I’ve been working my way through the Alien series recently and have had some trouble finding the third installment, Alien³. In the interim, I’ve been hearing talk that the movie is awful. The IMDb trivia for the film seems to corroborate this theory: it talks of director David Fincher’s disowning of the film, of the revolving door of directors until Fincher was finally settled on, the endless re-writes of the script, the budget-busting set design and special effects, and more than anything the uneasiness with which the film was ultimately released. With so much wavering going on behind the scenes, it’s almost a feat that the film is complete and generally coherent.
This time around, the hyper-sleeping Ripley (Sigourney Weaver) crash lands onto the planet Fiorina 161, a planet inhabited only by 25 prisoners and their guards. The planet was a maximum security prison, but was shut down long ago for budgetary reasons. The prisoners, having found solace in an off-shoot of Christianity, elect to remain in the rusting metal building as a way of removing themselves from the temptation of the flesh. With Ripley’s arrival, the alien necessarily arrives as well, and it won’t be long before all hell breaks loose. Well, actually, yes it will. A great majority of the film concerns Ripley’s growing acceptance within this group of roughnecks (who, honestly, rarely resemble the ruthless murderers and rapists they claim to be). Ever the confident type, Ripley nonchalantly sits with the prisoners despite one man’s confession of the extent of his crimes. Without batting an eye, our gal reponds: “I must make you nervous then.”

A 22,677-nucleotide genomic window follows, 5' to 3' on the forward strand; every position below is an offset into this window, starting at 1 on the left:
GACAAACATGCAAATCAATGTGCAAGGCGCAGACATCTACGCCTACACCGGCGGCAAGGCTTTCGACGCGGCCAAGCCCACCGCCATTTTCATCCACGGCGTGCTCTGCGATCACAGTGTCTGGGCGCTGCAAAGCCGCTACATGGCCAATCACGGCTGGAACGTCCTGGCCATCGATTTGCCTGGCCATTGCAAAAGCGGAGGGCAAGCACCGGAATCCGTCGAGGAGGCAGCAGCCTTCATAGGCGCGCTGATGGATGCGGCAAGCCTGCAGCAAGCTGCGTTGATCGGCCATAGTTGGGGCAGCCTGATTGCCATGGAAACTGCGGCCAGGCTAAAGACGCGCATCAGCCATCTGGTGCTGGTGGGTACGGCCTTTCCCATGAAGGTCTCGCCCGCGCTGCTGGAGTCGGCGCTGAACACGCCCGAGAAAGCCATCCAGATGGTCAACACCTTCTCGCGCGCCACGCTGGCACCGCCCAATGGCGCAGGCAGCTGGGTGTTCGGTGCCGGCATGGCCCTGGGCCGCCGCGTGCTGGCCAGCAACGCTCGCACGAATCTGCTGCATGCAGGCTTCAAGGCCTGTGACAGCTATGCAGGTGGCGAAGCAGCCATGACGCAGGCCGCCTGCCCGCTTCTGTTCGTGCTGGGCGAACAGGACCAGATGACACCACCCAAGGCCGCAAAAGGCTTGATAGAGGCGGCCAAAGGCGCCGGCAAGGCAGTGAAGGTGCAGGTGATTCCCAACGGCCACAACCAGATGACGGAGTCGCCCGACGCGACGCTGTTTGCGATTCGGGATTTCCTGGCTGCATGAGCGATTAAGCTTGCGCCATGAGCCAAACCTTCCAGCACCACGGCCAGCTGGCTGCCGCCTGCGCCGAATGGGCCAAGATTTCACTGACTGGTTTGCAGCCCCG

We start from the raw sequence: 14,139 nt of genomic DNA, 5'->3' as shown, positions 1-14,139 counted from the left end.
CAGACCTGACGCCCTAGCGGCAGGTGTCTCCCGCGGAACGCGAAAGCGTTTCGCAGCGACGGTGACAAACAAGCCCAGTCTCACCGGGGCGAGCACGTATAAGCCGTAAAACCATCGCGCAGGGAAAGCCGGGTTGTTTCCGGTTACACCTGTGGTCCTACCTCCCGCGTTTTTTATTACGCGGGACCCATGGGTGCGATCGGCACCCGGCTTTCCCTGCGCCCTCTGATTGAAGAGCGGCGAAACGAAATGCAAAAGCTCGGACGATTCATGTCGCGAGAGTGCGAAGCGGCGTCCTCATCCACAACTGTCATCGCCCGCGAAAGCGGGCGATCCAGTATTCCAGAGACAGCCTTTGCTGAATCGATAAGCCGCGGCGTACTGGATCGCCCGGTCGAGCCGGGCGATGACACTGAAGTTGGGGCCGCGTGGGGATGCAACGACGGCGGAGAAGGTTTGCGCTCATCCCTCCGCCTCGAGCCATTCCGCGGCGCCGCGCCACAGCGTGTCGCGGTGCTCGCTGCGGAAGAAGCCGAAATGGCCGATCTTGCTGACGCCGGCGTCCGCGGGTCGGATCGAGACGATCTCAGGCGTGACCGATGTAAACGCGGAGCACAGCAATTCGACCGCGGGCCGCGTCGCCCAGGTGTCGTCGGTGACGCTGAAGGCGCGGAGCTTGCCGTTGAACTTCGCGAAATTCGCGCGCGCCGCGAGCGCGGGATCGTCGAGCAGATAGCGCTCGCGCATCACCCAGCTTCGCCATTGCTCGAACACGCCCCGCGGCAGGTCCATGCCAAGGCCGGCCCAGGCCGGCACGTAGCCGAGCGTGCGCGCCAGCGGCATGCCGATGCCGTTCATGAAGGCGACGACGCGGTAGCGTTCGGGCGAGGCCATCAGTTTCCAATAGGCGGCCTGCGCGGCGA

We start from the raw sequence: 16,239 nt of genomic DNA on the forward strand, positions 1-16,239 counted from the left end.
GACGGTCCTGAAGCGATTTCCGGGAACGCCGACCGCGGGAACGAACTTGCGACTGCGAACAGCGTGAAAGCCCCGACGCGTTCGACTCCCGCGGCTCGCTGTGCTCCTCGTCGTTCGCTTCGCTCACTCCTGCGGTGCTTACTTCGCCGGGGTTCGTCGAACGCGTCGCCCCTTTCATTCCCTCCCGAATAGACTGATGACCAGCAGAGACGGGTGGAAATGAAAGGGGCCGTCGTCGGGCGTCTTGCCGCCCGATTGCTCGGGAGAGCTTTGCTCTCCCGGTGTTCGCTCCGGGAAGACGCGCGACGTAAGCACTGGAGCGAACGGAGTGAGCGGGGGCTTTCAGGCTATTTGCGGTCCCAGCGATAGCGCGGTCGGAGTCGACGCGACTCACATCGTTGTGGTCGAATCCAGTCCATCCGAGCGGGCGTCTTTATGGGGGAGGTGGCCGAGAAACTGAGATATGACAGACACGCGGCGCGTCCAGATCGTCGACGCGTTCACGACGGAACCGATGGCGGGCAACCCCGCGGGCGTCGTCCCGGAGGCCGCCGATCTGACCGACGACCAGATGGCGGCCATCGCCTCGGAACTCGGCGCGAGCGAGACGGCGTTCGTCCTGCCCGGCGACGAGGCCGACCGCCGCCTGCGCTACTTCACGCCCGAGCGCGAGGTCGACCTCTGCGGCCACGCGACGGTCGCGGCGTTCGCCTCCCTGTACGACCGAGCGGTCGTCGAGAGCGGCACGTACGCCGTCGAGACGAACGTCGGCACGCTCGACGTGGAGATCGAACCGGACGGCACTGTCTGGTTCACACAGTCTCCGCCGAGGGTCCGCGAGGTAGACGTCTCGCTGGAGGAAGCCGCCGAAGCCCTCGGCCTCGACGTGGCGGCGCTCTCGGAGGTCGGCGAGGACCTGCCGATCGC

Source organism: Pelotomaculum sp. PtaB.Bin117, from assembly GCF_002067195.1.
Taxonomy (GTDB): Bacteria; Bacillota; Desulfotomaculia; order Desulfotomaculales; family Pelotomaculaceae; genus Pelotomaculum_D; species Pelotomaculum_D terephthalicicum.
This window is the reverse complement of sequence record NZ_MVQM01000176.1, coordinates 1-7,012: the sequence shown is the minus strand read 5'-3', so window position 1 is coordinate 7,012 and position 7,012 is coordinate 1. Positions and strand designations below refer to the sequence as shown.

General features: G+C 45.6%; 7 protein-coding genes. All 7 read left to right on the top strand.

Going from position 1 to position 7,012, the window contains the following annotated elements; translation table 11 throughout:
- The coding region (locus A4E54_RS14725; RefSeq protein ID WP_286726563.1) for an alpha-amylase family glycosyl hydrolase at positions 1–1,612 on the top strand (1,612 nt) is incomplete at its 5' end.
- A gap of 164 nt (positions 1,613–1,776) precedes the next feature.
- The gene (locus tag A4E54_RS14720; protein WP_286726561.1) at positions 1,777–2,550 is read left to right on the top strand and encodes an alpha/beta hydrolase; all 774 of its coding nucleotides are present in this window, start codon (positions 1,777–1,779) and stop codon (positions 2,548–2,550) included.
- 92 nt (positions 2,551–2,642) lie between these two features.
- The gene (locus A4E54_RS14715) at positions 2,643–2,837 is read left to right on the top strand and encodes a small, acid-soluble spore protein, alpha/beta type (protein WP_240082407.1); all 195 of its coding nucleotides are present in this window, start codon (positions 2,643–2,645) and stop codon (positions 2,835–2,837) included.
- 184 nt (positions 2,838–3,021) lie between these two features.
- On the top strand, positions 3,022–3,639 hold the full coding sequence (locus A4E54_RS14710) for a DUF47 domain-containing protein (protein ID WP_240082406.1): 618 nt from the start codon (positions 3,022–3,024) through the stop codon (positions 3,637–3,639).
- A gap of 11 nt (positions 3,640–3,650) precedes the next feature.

Tonally, the film slides neatly between the extremes of Ridley Scott and James Cameron’s films, maintaining an action edge while reducing the speed enormously. The atmosphere is built through huge, featureless corridors where the characters’ voices echo off the walls. They seem to be locked in an endless maze of metal walkways, a fact which adds to the likely intentional claustrophobic feel, but hurts when the chase sequences begin later as it is impossible to get a handle on where any character is at any moment in time. Pete Postlethwaite (The Usual Suspects, Romeo + Juliet), one of my favorite character actors, appears in this film as one of the prisoners but because of the movie’s confusing handling of spatial relationships, I was unsure whether his character had been killed off until he suddenly re-appeared as part of a gathering late in the movie.
I do appreciate the slow build-up to the alien action, and there are plenty of scares scattered throughout the runtime to sate the fans who came in wanting to see one thing only. But what makes the Alien franchise such a success overall is not simply the creature itself, but the strong lead we have in Ripley. Where she was reactionary in the original film and maternal in the second, here she’s allowed for the first time to walk in her own shoes, so to speak. She has lived this nightmare before, and this time around she has nothing to lose. All of her choices are her own to make. While Alien³ doesn’t possess the dramatic tool that Aliens possessed in the stakes-raising inclusion of an innocent child, it makes up for it in Ripley’s bravado. By now, she’s really coming to feel comfortable in her role as the hero.